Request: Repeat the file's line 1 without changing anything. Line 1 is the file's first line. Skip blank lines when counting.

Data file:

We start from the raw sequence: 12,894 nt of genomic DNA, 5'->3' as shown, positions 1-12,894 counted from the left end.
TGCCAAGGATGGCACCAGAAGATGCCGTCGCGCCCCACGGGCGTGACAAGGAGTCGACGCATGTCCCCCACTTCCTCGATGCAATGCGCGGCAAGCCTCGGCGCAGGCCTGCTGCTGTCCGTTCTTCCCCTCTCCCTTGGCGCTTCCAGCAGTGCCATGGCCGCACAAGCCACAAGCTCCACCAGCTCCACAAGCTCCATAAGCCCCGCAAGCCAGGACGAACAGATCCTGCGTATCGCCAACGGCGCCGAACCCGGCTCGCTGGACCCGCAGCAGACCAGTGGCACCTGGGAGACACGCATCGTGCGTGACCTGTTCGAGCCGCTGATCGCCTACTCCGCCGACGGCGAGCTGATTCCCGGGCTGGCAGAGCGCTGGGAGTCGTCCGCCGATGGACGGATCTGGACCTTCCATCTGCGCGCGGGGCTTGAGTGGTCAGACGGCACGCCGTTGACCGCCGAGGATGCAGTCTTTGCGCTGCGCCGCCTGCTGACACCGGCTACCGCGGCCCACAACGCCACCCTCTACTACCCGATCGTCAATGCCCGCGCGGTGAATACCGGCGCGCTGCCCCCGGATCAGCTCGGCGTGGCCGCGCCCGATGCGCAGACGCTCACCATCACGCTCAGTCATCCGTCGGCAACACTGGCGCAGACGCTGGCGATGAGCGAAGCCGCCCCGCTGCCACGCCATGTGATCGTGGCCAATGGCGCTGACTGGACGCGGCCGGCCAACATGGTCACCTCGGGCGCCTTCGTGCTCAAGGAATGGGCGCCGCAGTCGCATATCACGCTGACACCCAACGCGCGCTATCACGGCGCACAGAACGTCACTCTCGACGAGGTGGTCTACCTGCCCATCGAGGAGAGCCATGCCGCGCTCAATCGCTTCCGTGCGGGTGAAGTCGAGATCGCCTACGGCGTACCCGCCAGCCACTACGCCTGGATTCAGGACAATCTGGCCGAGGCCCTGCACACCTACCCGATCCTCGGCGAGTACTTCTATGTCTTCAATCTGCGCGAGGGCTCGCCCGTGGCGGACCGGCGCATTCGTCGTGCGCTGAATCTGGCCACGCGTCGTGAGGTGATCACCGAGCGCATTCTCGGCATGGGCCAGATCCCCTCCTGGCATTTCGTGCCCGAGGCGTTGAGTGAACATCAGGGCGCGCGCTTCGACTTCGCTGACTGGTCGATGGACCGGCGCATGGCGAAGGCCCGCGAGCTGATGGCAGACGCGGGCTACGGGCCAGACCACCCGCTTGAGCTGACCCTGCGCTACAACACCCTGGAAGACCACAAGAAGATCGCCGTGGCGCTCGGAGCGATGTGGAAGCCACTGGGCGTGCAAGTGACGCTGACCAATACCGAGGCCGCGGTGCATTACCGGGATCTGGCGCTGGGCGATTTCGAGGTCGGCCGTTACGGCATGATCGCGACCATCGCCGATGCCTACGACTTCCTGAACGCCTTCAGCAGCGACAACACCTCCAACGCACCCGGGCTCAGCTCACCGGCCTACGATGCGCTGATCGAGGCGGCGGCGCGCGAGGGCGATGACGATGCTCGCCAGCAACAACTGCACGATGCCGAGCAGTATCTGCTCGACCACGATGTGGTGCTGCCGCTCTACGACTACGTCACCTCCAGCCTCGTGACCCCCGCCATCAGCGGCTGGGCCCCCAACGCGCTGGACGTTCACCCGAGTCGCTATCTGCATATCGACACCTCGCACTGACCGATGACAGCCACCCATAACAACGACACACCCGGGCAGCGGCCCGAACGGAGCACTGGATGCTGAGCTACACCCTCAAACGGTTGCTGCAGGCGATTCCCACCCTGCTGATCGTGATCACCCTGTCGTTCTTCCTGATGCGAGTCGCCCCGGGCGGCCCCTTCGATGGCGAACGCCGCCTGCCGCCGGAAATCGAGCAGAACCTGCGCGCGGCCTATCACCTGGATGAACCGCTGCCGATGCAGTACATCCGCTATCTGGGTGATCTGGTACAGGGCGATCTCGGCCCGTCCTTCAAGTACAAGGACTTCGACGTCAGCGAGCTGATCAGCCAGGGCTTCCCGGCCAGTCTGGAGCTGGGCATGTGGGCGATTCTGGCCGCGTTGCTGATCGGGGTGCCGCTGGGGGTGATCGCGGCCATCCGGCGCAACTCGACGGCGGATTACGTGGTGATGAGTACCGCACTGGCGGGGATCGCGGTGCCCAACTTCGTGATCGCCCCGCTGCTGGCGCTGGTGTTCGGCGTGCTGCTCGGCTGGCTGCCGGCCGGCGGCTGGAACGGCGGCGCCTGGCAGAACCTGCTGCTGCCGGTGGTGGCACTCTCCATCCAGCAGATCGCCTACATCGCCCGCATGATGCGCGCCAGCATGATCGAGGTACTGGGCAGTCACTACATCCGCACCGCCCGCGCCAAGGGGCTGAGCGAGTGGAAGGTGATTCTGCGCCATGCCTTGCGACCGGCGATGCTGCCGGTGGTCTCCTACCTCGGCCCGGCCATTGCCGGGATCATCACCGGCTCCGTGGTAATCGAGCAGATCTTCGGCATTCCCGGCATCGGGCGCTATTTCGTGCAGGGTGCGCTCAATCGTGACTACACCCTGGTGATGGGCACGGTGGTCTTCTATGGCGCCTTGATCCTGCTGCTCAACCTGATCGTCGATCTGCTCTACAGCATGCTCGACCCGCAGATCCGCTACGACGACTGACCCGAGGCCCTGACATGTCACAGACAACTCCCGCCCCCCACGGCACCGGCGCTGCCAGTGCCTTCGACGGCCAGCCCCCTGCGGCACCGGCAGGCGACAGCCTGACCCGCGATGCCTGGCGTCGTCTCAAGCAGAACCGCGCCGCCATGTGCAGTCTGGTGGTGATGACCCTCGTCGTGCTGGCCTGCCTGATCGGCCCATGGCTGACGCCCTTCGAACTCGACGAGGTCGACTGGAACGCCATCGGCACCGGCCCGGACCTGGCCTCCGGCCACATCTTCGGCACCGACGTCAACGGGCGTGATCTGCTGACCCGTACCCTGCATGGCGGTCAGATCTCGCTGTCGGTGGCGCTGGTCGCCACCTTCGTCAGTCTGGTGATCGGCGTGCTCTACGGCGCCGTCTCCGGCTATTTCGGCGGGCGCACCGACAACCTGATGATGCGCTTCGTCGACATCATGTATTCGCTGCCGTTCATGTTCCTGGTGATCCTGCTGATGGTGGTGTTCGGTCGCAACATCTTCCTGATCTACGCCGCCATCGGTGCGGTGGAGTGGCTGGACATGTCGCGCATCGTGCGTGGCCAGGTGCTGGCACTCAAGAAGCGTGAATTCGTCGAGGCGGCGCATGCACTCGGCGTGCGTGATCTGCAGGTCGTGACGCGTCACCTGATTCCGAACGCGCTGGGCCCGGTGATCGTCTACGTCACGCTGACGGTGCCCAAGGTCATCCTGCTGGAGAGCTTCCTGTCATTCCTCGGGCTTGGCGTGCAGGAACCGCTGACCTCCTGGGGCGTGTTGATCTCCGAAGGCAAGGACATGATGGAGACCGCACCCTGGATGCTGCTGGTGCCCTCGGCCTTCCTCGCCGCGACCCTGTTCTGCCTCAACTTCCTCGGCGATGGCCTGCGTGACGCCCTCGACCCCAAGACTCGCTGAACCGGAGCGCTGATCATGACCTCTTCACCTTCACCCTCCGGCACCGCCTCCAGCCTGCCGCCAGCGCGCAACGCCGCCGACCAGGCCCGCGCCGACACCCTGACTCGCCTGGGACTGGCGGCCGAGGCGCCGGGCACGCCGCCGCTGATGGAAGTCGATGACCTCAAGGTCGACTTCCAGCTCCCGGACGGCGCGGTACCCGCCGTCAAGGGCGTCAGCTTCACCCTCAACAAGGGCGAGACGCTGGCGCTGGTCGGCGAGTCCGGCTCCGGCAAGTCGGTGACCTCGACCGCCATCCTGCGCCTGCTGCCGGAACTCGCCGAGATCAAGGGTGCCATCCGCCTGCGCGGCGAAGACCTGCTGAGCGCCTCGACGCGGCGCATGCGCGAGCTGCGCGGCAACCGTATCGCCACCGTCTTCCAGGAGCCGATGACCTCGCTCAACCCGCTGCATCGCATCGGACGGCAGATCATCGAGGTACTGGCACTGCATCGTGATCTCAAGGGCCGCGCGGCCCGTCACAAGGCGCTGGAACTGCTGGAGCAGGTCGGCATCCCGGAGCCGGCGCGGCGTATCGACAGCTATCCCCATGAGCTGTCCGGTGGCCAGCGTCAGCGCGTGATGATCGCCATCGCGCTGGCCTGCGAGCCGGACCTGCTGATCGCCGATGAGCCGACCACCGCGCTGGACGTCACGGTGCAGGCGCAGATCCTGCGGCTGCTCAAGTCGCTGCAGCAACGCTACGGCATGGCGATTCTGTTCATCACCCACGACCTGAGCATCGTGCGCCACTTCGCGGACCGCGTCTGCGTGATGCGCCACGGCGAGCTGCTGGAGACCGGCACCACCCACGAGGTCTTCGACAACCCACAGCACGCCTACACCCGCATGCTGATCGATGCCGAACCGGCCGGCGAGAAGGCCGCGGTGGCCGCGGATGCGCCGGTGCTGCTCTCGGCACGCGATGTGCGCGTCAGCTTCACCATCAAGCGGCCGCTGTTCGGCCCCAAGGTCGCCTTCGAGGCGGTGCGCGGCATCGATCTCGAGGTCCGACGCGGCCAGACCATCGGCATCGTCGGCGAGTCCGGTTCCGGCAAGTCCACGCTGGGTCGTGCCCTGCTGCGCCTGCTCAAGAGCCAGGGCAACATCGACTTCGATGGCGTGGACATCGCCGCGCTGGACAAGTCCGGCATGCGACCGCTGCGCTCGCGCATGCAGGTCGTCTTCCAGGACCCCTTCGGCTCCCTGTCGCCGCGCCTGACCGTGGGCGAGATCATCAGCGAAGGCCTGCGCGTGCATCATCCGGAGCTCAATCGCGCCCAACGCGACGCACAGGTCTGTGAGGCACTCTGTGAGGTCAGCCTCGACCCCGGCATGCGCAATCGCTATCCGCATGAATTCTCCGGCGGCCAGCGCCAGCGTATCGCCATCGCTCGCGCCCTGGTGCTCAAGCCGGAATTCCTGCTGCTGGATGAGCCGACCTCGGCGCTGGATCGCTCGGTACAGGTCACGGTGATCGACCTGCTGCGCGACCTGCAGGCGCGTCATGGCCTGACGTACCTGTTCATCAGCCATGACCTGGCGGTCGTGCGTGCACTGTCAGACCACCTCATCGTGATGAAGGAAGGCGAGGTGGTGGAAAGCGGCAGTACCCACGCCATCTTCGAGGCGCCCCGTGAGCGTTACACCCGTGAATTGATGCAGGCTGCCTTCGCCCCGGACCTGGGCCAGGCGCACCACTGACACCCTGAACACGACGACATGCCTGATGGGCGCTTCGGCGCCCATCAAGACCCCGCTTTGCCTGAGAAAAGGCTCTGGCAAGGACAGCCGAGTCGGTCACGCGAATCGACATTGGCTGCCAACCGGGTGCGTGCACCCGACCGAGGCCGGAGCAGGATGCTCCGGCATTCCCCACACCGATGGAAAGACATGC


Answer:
We start from the raw sequence: 12,894 nt of genomic DNA, 5'->3' as shown, positions 1-12,894 counted from the left end.